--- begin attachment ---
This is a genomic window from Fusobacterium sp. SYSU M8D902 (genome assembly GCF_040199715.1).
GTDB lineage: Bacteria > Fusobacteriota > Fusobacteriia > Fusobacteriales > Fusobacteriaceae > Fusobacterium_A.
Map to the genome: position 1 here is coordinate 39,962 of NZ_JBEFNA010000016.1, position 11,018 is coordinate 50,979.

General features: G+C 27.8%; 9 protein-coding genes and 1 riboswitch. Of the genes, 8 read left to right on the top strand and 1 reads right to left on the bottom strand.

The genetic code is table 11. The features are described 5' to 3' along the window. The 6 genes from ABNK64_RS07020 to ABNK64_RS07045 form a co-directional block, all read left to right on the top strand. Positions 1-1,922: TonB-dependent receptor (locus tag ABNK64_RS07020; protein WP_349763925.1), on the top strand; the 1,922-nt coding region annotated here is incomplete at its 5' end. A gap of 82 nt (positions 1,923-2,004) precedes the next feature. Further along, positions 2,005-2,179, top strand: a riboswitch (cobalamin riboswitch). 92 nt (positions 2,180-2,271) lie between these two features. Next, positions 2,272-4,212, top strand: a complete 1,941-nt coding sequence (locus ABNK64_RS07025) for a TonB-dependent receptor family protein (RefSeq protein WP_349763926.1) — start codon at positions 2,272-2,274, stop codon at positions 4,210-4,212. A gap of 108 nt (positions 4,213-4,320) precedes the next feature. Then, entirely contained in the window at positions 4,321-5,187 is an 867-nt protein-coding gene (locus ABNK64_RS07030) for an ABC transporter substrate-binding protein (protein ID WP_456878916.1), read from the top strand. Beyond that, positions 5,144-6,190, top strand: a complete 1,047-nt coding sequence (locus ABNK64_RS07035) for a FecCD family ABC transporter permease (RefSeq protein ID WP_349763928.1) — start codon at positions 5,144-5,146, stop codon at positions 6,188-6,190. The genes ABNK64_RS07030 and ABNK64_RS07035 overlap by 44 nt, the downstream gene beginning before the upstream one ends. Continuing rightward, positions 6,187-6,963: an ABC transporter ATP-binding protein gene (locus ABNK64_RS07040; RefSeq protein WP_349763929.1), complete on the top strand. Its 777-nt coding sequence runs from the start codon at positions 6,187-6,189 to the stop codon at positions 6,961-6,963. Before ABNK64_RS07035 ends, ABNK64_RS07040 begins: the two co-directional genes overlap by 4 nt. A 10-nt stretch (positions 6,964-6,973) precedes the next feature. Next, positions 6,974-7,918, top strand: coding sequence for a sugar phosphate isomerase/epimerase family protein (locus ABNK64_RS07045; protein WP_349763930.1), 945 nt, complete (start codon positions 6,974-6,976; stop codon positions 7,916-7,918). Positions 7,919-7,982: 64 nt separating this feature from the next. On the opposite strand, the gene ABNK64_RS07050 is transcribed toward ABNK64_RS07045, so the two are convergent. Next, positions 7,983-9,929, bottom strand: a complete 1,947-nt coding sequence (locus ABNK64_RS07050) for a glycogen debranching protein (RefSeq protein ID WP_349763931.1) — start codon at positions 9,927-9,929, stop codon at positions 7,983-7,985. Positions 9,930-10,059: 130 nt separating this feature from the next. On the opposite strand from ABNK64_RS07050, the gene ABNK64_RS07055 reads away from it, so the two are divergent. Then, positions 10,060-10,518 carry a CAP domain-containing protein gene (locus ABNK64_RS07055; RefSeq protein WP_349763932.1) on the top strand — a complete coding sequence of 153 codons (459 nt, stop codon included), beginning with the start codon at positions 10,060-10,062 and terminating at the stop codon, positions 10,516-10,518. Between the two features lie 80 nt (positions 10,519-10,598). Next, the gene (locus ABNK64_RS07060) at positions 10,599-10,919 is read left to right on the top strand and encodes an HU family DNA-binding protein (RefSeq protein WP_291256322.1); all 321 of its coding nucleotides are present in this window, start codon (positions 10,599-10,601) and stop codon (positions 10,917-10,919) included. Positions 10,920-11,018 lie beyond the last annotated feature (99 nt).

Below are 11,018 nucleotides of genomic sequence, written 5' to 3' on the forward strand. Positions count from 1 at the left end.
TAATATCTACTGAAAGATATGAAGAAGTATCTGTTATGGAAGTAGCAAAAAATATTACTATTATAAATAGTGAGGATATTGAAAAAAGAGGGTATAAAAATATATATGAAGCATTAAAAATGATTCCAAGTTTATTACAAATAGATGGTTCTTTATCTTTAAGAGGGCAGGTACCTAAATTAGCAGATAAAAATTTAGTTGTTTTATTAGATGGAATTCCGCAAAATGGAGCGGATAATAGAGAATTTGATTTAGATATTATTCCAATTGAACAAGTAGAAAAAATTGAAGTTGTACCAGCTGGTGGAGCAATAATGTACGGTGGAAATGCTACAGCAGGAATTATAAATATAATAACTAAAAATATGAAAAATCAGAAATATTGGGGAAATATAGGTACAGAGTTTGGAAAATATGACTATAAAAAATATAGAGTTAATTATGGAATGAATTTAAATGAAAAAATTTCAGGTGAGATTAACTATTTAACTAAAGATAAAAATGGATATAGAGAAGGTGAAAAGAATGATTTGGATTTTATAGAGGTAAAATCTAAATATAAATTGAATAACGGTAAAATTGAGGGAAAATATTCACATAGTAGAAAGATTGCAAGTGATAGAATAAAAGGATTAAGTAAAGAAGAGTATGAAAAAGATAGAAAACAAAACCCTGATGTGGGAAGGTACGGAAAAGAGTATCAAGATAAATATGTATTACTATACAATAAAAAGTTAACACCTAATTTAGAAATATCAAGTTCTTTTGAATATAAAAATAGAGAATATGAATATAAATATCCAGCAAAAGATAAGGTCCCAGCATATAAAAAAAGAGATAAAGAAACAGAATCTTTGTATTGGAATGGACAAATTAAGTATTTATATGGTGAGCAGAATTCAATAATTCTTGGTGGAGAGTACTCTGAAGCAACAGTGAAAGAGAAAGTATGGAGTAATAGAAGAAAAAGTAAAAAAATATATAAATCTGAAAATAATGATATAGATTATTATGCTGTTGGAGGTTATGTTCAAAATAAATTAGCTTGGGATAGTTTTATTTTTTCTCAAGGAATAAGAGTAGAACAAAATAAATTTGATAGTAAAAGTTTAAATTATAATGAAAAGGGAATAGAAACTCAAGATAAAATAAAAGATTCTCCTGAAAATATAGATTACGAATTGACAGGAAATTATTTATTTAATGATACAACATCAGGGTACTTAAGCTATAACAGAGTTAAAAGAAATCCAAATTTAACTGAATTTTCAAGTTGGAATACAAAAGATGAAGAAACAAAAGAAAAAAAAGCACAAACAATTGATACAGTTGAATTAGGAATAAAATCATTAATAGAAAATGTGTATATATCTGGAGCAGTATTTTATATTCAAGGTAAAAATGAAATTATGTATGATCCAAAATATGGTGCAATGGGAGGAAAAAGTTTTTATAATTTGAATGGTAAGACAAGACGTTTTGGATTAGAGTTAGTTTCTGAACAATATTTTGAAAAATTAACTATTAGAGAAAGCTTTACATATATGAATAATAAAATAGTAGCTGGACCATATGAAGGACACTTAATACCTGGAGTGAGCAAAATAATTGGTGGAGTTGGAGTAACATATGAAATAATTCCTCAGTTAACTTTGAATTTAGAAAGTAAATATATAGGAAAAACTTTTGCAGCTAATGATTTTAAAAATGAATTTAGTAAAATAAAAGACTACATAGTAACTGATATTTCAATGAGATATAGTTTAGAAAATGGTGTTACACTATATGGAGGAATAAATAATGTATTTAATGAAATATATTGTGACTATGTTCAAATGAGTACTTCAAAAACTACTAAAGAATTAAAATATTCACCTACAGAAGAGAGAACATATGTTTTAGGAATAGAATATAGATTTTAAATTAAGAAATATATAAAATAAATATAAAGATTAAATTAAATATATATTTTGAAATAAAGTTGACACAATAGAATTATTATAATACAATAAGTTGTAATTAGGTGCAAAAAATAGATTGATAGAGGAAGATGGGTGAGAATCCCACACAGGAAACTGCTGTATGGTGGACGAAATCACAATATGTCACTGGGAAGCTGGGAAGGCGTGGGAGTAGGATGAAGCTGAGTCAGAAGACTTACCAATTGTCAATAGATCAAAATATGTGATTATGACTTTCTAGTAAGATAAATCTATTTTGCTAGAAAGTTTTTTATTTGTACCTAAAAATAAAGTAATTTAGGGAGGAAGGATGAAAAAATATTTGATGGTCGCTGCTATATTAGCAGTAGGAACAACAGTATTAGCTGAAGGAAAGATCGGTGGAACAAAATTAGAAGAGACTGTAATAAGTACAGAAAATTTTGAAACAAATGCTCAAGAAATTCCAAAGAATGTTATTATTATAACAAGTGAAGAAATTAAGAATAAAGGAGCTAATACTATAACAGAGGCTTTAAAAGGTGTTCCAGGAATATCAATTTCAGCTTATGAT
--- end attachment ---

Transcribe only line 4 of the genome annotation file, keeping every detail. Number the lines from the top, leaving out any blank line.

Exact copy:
General features: G+C 27.8%; 9 protein-coding genes and 1 riboswitch. Of the genes, 8 read left to right on the top strand and 1 reads right to left on the bottom strand.